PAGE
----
Melanocortin-4 receptor expression in different classes of spinal and vagal primary afferent neurons in the mouse

Laurent Gautron, Charlotte E. Lee, Syann Lee, Joel K. Elmquist

Research output: Contribution to journalArticlepeer-review

20 Scopus citations


Melanocortin-4 receptor (MC4R) ligands are known to modulate nociception, but the site of action of MC4R signaling on nociception remains to be elucidated. The current study investigated MC4R expression in dorsal root ganglia (DRG) of the MC4R-GFP reporter mouse. Because MC4R is known to be expressed in vagal afferent neurons in the nodose ganglion (NG), we also systematically compared MC4R-expressing vagal and spinal afferent neurons. Abundant green fluorescent protein (GFP) immunoreactivity was found in about 45% of DRG neuronal profiles (at the mid-thoracic level), the majority being small-sized profiles. Immunohistochemistry combined with in situ hybridization confirmed that GFP was genuinely produced in MC4R-expressing neurons in the DRG. While a large number of GFP profiles in the DRG coexpressed Nav1.8 mRNA (84%) and bound isolectin B4 (72%), relatively few GFP profiles were positive for NF200 (16%) or CGRP (13%), suggesting preferential MC4R expression in C-fiber nonpeptidergic neurons. By contrast, GFP in the NG frequently colocalized with Nav1.8 mRNA (64%) and NF200 (29%), but only to a moderate extent with isolectin B4 (16%). Lastly, very few GFP profiles in the NG expressed CGRP (5%) or CART (4%). Together, our findings demonstrate variegated MC4R expression in different classes of vagal and spinal primary afferent neurons, and underscore the role of the melanocortin system in modulating nociceptive and nonnociceptive peripheral sensory modalities.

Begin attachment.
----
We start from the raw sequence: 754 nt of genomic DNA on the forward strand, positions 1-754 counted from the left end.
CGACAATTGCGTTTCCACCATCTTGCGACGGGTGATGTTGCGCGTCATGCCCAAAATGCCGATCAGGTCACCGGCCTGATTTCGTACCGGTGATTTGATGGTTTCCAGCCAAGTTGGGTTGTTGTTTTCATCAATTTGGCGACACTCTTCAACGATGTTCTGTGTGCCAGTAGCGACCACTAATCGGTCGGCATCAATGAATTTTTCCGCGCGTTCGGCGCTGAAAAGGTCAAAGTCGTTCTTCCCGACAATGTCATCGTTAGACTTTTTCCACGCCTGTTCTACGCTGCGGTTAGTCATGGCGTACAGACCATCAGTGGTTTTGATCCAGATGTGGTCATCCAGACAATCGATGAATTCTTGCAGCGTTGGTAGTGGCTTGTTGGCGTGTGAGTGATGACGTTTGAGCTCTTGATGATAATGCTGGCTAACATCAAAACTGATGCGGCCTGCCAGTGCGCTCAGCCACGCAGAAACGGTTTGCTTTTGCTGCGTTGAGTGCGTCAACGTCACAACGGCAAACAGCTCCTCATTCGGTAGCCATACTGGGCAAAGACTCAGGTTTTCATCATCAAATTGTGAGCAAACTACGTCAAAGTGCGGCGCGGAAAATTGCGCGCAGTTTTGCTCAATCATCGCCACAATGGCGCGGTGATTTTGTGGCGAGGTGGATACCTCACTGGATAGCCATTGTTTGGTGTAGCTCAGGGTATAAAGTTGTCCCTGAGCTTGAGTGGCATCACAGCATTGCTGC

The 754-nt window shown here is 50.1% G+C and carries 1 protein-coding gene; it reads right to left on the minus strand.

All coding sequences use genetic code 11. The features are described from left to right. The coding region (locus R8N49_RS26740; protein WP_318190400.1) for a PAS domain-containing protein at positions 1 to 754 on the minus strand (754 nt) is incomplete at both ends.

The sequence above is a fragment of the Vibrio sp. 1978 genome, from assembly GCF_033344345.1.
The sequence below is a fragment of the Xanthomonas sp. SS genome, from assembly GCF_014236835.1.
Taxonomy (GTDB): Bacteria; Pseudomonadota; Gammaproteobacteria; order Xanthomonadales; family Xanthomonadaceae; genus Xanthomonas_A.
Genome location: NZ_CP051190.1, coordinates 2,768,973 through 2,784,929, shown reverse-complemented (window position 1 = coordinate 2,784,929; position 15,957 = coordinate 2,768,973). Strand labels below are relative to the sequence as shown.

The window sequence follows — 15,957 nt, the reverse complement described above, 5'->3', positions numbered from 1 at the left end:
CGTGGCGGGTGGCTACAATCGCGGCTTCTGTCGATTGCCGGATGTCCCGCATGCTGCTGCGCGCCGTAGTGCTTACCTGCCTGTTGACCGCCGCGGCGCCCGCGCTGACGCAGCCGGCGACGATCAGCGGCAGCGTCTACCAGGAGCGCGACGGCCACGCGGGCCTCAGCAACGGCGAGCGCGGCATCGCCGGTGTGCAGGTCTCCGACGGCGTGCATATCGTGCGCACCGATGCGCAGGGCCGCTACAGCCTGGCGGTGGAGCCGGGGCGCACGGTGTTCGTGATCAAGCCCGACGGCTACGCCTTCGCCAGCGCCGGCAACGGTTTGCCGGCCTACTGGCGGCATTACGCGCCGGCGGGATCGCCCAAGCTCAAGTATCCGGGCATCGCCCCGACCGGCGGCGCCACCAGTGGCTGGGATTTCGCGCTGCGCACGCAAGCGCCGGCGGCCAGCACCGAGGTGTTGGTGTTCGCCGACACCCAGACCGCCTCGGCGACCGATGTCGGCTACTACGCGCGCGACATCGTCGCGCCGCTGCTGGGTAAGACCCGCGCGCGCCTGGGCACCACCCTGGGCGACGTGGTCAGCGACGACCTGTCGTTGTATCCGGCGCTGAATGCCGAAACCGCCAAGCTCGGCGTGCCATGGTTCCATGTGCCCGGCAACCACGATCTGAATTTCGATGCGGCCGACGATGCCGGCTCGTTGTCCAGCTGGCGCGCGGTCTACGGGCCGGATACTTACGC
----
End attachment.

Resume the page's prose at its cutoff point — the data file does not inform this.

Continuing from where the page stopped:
Original languageEnglish (US)
Pages (from-to)3933-3948
Number of pages16
JournalJournal of Comparative Neurology
Issue number17
StatePublished - Dec 1 2012


  • Dorsal root ganglion
  • Green fluorescent protein
  • Neuropeptide
  • Nociceptor
  • Nodose ganglion
  • Vagus nerve

ASJC Scopus subject areas

  • Neuroscience(all)


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